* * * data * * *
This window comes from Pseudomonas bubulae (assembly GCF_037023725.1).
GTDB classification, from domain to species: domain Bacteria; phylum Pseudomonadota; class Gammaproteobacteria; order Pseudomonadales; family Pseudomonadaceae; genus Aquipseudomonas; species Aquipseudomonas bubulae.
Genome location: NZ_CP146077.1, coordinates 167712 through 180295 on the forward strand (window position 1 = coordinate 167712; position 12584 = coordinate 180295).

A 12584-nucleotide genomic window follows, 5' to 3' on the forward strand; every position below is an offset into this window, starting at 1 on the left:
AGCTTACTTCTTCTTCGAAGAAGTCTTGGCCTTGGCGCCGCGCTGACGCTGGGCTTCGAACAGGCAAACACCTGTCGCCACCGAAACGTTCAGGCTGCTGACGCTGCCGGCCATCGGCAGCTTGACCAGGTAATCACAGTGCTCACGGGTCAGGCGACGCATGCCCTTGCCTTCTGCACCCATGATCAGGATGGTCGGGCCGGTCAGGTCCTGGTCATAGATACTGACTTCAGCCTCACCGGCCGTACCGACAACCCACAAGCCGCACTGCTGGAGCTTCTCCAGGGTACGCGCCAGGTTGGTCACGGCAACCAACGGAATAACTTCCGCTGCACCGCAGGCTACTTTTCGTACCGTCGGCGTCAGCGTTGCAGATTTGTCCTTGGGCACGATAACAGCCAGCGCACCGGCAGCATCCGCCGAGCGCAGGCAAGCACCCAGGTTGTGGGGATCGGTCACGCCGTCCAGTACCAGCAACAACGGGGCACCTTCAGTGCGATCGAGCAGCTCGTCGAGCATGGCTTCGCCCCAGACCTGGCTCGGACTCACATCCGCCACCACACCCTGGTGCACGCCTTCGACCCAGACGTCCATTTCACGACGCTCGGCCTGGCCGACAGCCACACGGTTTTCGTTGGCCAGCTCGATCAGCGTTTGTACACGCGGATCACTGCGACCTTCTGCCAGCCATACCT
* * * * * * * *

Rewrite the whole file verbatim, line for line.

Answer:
This window comes from Pseudomonas bubulae (assembly GCF_037023725.1).
GTDB classification, from domain to species: domain Bacteria; phylum Pseudomonadota; class Gammaproteobacteria; order Pseudomonadales; family Pseudomonadaceae; genus Aquipseudomonas; species Aquipseudomonas bubulae.
Genome location: NZ_CP146077.1, coordinates 167712 through 180295 on the forward strand (window position 1 = coordinate 167712; position 12584 = coordinate 180295).

A 12584-nucleotide genomic window follows, 5' to 3' on the forward strand; every position below is an offset into this window, starting at 1 on the left:
AGCTTACTTCTTCTTCGAAGAAGTCTTGGCCTTGGCGCCGCGCTGACGCTGGGCTTCGAACAGGCAAACACCTGTCGCCACCGAAACGTTCAGGCTGCTGACGCTGCCGGCCATCGGCAGCTTGACCAGGTAATCACAGTGCTCACGGGTCAGGCGACGCATGCCCTTGCCTTCTGCACCCATGATCAGGATGGTCGGGCCGGTCAGGTCCTGGTCATAGATACTGACTTCAGCCTCACCGGCCGTACCGACAACCCACAAGCCGCACTGCTGGAGCTTCTCCAGGGTACGCGCCAGGTTGGTCACGGCAACCAACGGAATAACTTCCGCTGCACCGCAGGCTACTTTTCGTACCGTCGGCGTCAGCGTTGCAGATTTGTCCTTGGGCACGATAACAGCCAGCGCACCGGCAGCATCCGCCGAGCGCAGGCAAGCACCCAGGTTGTGGGGATCGGTCACGCCGTCCAGTACCAGCAACAACGGGGCACCTTCAGTGCGATCGAGCAGCTCGTCGAGCATGGCTTCGCCCCAGACCTGGCTCGGACTCACATCCGCCACCACACCCTGGTGCACGCCTTCGACCCAGACGTCCATTTCACGACGCTCGGCCTGGCCGACAGCCACACGGTTTTCGTTGGCCAGCTCGATCAGCGTTTGTACACGCGGATCACTGCGACCTTCTGCCAGCCATACCT